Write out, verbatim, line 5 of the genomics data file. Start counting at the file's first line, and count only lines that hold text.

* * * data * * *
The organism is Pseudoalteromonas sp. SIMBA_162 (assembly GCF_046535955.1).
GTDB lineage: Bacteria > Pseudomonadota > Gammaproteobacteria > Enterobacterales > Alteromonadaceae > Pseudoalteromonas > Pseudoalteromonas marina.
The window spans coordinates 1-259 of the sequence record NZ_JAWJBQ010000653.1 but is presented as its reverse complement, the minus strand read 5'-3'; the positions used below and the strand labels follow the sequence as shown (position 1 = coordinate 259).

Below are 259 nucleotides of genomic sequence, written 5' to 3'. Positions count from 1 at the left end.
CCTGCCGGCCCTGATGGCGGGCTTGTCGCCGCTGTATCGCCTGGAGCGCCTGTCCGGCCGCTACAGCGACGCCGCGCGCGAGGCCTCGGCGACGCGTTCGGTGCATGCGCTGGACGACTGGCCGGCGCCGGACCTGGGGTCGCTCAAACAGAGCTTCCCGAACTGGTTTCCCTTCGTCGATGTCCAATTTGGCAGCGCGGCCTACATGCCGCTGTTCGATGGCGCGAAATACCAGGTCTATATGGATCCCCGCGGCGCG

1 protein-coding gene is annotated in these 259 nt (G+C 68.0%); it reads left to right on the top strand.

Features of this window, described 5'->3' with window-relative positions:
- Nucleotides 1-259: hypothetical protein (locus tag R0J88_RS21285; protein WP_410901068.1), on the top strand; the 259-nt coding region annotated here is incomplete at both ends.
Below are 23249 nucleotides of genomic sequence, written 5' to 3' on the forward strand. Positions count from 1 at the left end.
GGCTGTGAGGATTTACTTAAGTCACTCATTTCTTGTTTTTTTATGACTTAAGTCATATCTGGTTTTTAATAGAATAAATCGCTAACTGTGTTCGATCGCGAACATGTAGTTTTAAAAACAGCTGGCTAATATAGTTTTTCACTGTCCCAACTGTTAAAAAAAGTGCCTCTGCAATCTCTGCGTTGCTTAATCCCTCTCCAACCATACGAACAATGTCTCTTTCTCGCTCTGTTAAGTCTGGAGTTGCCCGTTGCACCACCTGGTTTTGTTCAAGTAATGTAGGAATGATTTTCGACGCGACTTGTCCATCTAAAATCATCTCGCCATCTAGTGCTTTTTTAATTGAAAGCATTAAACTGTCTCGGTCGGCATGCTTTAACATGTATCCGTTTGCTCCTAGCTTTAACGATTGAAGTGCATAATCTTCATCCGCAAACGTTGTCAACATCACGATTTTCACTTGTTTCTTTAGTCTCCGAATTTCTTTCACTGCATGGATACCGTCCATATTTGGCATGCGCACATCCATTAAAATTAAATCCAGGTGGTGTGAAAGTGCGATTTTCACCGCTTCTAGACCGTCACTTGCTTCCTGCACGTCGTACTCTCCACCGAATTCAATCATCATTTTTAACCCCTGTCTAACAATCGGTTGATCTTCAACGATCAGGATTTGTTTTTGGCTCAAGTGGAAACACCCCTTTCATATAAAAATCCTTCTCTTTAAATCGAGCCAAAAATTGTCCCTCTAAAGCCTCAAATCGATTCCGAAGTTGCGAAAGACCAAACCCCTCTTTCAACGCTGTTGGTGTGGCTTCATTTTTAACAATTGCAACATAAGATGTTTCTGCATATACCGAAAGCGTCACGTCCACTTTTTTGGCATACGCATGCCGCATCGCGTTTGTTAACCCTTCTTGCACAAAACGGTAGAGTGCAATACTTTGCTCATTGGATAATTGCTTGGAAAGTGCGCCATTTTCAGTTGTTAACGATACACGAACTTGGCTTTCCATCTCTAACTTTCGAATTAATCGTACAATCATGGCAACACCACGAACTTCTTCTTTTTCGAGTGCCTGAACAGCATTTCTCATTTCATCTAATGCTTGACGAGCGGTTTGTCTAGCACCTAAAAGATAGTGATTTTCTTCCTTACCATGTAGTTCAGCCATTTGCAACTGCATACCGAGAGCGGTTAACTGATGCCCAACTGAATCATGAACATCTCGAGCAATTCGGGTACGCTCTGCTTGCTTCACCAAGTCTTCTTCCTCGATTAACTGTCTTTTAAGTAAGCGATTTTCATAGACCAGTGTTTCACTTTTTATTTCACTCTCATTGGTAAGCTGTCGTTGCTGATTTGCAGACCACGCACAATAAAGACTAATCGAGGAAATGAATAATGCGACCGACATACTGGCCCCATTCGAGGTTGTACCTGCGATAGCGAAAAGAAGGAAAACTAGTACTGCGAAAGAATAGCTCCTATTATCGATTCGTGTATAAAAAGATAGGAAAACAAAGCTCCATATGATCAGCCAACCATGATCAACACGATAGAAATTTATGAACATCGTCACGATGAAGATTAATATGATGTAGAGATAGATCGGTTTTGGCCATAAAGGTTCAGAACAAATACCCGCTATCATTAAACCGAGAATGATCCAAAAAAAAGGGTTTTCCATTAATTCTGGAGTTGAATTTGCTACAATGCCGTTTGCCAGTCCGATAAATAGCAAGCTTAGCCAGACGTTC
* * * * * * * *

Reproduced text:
CCTGCCGGCCCTGATGGCGGGCTTGTCGCCGCTGTATCGCCTGGAGCGCCTGTCCGGCCGCTACAGCGACGCCGCGCGCGAGGCCTCGGCGACGCGTTCGGTGCATGCGCTGGACGACTGGCCGGCGCCGGACCTGGGGTCGCTCAAACAGAGCTTCCCGAACTGGTTTCCCTTCGTCGATGTCCAATTTGGCAGCGCGGCCTACATGCCGCTGTTCGATGGCGCGAAATACCAGGTCTATATGGATCCCCGCGGCGCG